The patient’s characteristics associated with adequacy of health literacy were determined. The demographic characteristics of patients with adequate versus inadequate or marginal health literacy based on S-TOFHLA are presented in Table 5. Seventy-eight percent of patients with adequate health literacy had either undergraduate or postgraduate university education as compared to less than 10% of patients with inadequate or marginal health literacy (p≤0.001). In addition, 63% of patients with adequate health literacy can read and write in Arabic as compared to 37% of patients with inadequate or marginal health literacy (p≤0.001). Similar results were obtained between the demographic characteristics of adequate versus inadequate/marginal health literacy patients based on BHLS tool. About 91% of patients with adequate health literacy had undergraduate or postgraduate university education as compared to 21% of patients with inadequate or marginal health literacy (p≤0.001). Similarly, 63% of patients with adequate health literacy were literate in Arabic as compared to 46% of patients with inadequate or marginal health literacy (p=0.004).

Table 5 Demographic Characteristics Based on S-TOFHLA Category

Table 6 presents S-TOFHLA scores across different demographic characteristics, clinical characteristics, and health literacy levels. There was a statistically significant difference in health literacy based on marital status, where the median (IQR) S-TOFHLA score was 19 (16) among single patients compared to 31 (15) among married patients (p=0.010). Similarly, there was a statistically significant difference in health literacy score based on education level, where the median (IQR) score for patients with high school education or less ranged from 16 (6) to 19 (9) as compared to 34 (4) to 35 (3) for patients with undergraduate or postgraduate university education, respectively (p≤0.001). Moreover, the median (IQR) S-TOFHLA scores differed significantly according to whether or not the patient speaks Arabic, English, Hindi, Urdu, Malayalam, or other languages (p-values range from ≤0.001 to 0.035). The S-TOFHLA scores also differed significantly based on country of origin (p≤0.001), occupation (p≤0.001), and whether or not the patient received health information within the past 6 months from a pharmacist (p=0.008), physiotherapist (p≤0.001) or nurse (p=0.004).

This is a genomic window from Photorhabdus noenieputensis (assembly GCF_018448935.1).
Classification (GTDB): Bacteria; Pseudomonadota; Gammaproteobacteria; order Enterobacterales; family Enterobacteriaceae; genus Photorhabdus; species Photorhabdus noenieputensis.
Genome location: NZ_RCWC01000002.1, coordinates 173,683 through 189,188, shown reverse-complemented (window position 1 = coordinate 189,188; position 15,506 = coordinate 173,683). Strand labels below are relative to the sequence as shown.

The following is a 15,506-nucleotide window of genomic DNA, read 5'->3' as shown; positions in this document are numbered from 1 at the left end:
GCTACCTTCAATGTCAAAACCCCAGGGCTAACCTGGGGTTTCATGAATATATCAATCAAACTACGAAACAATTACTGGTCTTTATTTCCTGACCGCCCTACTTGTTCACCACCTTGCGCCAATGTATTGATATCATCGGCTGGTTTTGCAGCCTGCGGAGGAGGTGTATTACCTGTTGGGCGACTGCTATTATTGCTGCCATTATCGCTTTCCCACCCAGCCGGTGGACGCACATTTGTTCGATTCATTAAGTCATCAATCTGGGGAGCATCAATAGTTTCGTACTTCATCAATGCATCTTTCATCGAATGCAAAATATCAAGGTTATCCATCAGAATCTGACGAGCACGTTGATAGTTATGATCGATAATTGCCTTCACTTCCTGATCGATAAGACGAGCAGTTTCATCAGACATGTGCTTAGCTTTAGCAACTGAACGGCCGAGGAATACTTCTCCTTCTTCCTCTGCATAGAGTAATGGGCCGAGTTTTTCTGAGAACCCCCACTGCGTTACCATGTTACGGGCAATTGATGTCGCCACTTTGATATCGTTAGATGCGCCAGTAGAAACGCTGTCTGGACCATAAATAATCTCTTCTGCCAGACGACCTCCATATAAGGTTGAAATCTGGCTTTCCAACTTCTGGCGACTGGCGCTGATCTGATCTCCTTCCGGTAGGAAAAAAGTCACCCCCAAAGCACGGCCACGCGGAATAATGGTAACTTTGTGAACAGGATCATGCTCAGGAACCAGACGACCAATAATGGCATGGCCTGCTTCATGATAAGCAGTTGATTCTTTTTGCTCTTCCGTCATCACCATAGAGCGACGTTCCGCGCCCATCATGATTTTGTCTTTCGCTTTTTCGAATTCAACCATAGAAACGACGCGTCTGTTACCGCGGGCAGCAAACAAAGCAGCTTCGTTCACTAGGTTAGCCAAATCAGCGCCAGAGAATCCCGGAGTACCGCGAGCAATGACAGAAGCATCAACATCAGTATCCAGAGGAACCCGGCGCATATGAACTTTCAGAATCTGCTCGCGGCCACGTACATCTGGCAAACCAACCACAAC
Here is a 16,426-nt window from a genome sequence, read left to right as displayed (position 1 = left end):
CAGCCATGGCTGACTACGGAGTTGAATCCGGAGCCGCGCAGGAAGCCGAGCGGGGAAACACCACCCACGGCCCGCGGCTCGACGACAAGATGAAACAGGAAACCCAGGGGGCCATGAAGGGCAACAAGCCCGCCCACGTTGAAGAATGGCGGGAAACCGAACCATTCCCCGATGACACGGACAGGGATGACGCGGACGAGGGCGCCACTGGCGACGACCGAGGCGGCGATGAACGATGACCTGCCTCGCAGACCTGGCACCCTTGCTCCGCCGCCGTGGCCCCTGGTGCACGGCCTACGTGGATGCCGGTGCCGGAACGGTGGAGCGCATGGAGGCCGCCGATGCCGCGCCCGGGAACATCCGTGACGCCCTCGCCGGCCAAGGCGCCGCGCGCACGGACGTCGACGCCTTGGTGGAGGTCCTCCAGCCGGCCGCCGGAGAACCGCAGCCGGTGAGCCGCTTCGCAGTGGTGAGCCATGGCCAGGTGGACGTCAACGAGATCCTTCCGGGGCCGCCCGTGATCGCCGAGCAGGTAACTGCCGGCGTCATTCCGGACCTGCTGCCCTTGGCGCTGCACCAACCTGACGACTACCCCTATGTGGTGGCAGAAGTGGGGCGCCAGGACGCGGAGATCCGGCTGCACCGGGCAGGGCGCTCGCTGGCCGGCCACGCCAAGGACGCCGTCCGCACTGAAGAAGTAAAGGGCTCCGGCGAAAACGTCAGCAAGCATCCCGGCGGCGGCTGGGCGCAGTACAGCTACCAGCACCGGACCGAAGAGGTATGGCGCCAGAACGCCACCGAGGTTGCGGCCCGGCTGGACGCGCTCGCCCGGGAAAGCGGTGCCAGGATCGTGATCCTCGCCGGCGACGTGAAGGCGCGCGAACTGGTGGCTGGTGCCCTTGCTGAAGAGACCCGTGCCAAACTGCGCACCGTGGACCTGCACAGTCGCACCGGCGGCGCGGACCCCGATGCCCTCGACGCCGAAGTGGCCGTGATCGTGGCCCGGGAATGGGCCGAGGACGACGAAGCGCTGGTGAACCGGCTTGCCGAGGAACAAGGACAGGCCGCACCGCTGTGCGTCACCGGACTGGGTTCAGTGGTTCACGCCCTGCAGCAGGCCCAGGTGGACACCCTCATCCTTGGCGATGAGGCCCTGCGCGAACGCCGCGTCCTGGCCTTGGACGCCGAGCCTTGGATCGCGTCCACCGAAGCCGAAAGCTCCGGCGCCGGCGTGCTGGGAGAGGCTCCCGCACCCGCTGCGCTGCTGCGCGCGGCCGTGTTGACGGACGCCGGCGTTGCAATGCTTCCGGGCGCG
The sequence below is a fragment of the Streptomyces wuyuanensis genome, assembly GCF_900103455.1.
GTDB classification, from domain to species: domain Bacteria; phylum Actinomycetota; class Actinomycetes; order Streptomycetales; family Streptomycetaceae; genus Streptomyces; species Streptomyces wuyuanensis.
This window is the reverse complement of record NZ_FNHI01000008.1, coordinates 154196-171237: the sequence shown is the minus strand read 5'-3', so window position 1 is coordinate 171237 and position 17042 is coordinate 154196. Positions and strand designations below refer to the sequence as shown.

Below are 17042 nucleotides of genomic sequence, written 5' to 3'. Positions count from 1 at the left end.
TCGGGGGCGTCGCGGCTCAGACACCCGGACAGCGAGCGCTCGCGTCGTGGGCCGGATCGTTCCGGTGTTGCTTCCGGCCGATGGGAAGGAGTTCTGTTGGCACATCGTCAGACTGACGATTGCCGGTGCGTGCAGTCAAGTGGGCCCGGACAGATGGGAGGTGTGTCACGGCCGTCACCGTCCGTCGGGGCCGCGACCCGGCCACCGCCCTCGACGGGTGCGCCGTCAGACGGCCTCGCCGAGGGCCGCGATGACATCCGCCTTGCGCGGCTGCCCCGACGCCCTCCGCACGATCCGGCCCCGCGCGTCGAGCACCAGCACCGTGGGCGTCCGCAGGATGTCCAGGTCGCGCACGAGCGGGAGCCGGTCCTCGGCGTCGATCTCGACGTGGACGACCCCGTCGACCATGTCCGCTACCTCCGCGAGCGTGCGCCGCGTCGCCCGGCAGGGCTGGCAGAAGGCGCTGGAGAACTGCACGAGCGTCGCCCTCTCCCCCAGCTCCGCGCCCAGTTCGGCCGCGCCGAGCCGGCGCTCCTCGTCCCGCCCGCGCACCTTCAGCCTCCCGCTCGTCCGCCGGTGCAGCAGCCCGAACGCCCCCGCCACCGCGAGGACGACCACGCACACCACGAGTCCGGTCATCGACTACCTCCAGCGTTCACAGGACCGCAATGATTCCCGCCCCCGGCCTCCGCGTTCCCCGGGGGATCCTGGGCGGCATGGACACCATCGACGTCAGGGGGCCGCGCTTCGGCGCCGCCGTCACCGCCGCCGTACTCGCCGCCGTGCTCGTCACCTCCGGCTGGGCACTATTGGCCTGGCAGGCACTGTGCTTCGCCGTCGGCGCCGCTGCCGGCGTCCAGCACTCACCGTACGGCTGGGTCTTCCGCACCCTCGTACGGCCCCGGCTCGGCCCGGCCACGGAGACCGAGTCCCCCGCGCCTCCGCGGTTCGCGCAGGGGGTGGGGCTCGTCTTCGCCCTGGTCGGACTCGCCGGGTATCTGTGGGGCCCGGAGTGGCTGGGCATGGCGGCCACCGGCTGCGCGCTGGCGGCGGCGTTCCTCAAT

Table 6 Differences in S-TOFHLA Scores Across Different Demographic Characteristics, Clinical Characteristics, and Health Literacy

Patients with NYHA Class I and Class II had higher health literacy scores than those with NYHA Class III and Class IV. Further, patients with dyslipidemia had significantly higher HL score than those with no such comorbidity. However, no differences were found for most other co-morbidities. As expected, participants with adequate health literacy had significantly higher health literacy scores compared to those with inadequate or marginal health literacy. In addition, for the purpose of triangulation, the same comparisons (demographic characteristics, clinical characteristics, and health literacy levels) were repeated using 3-item BHLS health literacy categorization and the findings were similar.

Among all patients’ characteristics, there was a significant positive correlation between the number of comorbidities and S-TOFHLA (r=0.138, p=0.017). All other demographic and clinical characteristics did not show significant correlation with either S-TOFHLA or 3-item BHLS scores.


Key Findings

Patients’ health literacy is a critical determinant of patients’ active participation in their healthcare decision and disease management. In particular, adequate health literacy is essential for adherence and better health outcomes among patients with CVDs. Our study determined the prevalence of health literacy and identified the associations between demographic characteristics that may be used to identify Middle Eastern patient’s with CVD at risk of having low or marginal health literacy. The S-TOFHLA was used to assess the functional health literacy of the patients, whereas the 3-item BHLS helped to assess the overall confidence of patients in health-related tasks. These two different health literacy assessment instruments were utilized for triangulation purposes.